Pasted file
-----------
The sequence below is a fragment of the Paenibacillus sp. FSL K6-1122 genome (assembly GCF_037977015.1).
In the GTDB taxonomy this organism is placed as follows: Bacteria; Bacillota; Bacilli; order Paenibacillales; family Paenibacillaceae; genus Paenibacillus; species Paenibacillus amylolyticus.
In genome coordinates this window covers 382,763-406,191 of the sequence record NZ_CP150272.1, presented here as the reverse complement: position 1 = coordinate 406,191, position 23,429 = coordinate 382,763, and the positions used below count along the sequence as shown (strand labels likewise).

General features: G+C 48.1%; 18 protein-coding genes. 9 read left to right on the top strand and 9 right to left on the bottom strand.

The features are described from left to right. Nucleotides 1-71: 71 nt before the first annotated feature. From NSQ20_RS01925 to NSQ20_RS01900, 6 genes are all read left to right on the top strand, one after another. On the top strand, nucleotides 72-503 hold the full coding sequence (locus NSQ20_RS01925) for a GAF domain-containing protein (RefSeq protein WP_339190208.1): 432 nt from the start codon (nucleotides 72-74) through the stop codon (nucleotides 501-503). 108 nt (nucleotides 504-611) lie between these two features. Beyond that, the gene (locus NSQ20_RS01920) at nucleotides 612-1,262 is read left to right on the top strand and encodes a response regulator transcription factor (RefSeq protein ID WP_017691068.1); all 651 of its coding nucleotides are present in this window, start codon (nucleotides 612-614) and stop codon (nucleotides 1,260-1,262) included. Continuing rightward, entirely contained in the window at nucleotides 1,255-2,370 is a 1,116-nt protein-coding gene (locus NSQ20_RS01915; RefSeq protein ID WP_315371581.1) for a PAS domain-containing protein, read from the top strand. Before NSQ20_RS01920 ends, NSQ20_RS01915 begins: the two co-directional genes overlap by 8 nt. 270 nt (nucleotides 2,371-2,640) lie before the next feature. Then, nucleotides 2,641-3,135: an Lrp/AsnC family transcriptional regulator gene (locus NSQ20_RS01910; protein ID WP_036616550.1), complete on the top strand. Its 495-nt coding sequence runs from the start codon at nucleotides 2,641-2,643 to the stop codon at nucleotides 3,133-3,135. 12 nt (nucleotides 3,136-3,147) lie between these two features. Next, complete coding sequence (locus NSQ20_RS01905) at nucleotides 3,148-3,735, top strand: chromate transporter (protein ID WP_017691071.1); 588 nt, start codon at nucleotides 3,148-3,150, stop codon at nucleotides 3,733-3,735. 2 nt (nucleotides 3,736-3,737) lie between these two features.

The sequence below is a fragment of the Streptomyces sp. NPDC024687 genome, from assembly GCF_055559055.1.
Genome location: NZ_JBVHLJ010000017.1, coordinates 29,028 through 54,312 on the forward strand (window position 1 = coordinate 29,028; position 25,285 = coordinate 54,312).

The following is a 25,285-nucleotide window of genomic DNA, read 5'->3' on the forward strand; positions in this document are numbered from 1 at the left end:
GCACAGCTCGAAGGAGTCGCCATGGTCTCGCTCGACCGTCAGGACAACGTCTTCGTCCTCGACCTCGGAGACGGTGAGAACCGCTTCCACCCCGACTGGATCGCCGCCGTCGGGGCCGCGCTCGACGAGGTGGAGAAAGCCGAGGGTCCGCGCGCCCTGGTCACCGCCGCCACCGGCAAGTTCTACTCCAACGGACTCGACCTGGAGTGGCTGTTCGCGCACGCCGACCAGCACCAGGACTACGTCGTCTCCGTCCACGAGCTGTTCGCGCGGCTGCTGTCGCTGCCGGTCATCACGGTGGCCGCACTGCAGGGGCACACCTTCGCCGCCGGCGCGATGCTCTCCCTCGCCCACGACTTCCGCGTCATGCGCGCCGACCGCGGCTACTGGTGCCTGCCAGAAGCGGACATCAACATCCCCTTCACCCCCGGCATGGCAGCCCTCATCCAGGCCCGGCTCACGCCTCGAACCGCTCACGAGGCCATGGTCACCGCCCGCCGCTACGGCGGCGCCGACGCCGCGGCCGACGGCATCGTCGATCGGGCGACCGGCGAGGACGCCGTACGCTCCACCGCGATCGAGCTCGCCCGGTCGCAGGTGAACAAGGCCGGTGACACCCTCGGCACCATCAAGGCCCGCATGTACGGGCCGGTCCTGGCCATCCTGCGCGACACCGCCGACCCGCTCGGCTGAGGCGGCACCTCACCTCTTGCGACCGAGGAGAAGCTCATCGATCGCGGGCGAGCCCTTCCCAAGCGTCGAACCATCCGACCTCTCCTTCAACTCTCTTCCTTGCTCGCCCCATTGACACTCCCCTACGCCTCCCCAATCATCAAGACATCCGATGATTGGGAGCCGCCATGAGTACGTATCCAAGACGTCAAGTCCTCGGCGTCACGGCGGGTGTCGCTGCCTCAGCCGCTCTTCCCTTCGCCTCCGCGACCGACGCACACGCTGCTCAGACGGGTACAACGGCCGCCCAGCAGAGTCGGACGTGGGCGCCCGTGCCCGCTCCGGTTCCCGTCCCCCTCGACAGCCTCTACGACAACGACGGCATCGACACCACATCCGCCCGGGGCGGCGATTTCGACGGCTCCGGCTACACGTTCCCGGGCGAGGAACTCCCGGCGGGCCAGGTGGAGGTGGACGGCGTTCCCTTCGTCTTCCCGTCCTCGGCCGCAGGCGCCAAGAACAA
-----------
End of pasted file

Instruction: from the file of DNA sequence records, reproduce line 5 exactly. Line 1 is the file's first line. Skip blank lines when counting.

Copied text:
The features are described from left to right. Nucleotides 1-71: 71 nt before the first annotated feature. From NSQ20_RS01925 to NSQ20_RS01900, 6 genes are all read left to right on the top strand, one after another. On the top strand, nucleotides 72-503 hold the full coding sequence (locus NSQ20_RS01925) for a GAF domain-containing protein (RefSeq protein WP_339190208.1): 432 nt from the start codon (nucleotides 72-74) through the stop codon (nucleotides 501-503). 108 nt (nucleotides 504-611) lie between these two features. Beyond that, the gene (locus NSQ20_RS01920) at nucleotides 612-1,262 is read left to right on the top strand and encodes a response regulator transcription factor (RefSeq protein ID WP_017691068.1); all 651 of its coding nucleotides are present in this window, start codon (nucleotides 612-614) and stop codon (nucleotides 1,260-1,262) included. Continuing rightward, entirely contained in the window at nucleotides 1,255-2,370 is a 1,116-nt protein-coding gene (locus NSQ20_RS01915; RefSeq protein ID WP_315371581.1) for a PAS domain-containing protein, read from the top strand. Before NSQ20_RS01920 ends, NSQ20_RS01915 begins: the two co-directional genes overlap by 8 nt. 270 nt (nucleotides 2,371-2,640) lie before the next feature. Then, nucleotides 2,641-3,135: an Lrp/AsnC family transcriptional regulator gene (locus NSQ20_RS01910; protein ID WP_036616550.1), complete on the top strand. Its 495-nt coding sequence runs from the start codon at nucleotides 2,641-2,643 to the stop codon at nucleotides 3,133-3,135. 12 nt (nucleotides 3,136-3,147) lie between these two features. Next, complete coding sequence (locus NSQ20_RS01905) at nucleotides 3,148-3,735, top strand: chromate transporter (protein ID WP_017691071.1); 588 nt, start codon at nucleotides 3,148-3,150, stop codon at nucleotides 3,733-3,735. 2 nt (nucleotides 3,736-3,737) lie between these two features.